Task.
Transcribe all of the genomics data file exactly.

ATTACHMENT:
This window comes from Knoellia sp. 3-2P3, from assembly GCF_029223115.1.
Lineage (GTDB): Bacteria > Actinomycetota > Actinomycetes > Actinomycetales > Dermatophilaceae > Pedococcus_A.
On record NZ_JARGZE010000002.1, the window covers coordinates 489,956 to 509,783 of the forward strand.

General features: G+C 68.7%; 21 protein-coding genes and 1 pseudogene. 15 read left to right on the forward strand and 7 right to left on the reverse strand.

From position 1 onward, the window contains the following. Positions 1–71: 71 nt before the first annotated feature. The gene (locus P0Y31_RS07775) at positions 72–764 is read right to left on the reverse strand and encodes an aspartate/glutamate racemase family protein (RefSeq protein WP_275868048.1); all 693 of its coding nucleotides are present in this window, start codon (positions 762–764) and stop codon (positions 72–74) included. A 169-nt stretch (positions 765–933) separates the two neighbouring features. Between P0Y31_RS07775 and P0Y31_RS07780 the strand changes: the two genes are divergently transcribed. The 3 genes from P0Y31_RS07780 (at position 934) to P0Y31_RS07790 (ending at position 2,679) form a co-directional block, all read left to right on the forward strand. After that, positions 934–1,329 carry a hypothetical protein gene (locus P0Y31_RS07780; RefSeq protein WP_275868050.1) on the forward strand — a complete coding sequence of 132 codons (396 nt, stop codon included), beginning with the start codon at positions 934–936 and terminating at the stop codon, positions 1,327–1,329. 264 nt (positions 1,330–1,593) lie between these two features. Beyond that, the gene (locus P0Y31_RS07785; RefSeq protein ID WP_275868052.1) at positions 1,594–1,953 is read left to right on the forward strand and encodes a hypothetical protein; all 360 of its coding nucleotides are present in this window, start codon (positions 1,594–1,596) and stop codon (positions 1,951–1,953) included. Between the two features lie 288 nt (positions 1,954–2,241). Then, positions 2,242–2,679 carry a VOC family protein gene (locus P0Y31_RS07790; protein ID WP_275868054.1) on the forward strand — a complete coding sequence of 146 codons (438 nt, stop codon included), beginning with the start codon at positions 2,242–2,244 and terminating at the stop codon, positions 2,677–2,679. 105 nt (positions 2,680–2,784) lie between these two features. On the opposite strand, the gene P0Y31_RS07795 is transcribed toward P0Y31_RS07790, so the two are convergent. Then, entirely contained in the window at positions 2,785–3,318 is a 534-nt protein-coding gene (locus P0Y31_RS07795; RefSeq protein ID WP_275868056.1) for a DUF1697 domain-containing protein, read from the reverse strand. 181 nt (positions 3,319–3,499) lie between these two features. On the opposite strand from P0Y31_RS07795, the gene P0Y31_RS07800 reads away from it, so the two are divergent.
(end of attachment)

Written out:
This window comes from Knoellia sp. 3-2P3, from assembly GCF_029223115.1.
Lineage (GTDB): Bacteria > Actinomycetota > Actinomycetes > Actinomycetales > Dermatophilaceae > Pedococcus_A.
On record NZ_JARGZE010000002.1, the window covers coordinates 489,956 to 509,783 of the forward strand.

General features: G+C 68.7%; 21 protein-coding genes and 1 pseudogene. 15 read left to right on the forward strand and 7 right to left on the reverse strand.

From position 1 onward, the window contains the following. Positions 1–71: 71 nt before the first annotated feature. The gene (locus P0Y31_RS07775) at positions 72–764 is read right to left on the reverse strand and encodes an aspartate/glutamate racemase family protein (RefSeq protein WP_275868048.1); all 693 of its coding nucleotides are present in this window, start codon (positions 762–764) and stop codon (positions 72–74) included. A 169-nt stretch (positions 765–933) separates the two neighbouring features. Between P0Y31_RS07775 and P0Y31_RS07780 the strand changes: the two genes are divergently transcribed. The 3 genes from P0Y31_RS07780 (at position 934) to P0Y31_RS07790 (ending at position 2,679) form a co-directional block, all read left to right on the forward strand. After that, positions 934–1,329 carry a hypothetical protein gene (locus P0Y31_RS07780; RefSeq protein WP_275868050.1) on the forward strand — a complete coding sequence of 132 codons (396 nt, stop codon included), beginning with the start codon at positions 934–936 and terminating at the stop codon, positions 1,327–1,329. 264 nt (positions 1,330–1,593) lie between these two features. Beyond that, the gene (locus P0Y31_RS07785; RefSeq protein ID WP_275868052.1) at positions 1,594–1,953 is read left to right on the forward strand and encodes a hypothetical protein; all 360 of its coding nucleotides are present in this window, start codon (positions 1,594–1,596) and stop codon (positions 1,951–1,953) included. Between the two features lie 288 nt (positions 1,954–2,241). Then, positions 2,242–2,679 carry a VOC family protein gene (locus P0Y31_RS07790; protein ID WP_275868054.1) on the forward strand — a complete coding sequence of 146 codons (438 nt, stop codon included), beginning with the start codon at positions 2,242–2,244 and terminating at the stop codon, positions 2,677–2,679. 105 nt (positions 2,680–2,784) lie between these two features. On the opposite strand, the gene P0Y31_RS07795 is transcribed toward P0Y31_RS07790, so the two are convergent. Then, entirely contained in the window at positions 2,785–3,318 is a 534-nt protein-coding gene (locus P0Y31_RS07795; RefSeq protein ID WP_275868056.1) for a DUF1697 domain-containing protein, read from the reverse strand. 181 nt (positions 3,319–3,499) lie between these two features. On the opposite strand from P0Y31_RS07795, the gene P0Y31_RS07800 reads away from it, so the two are divergent.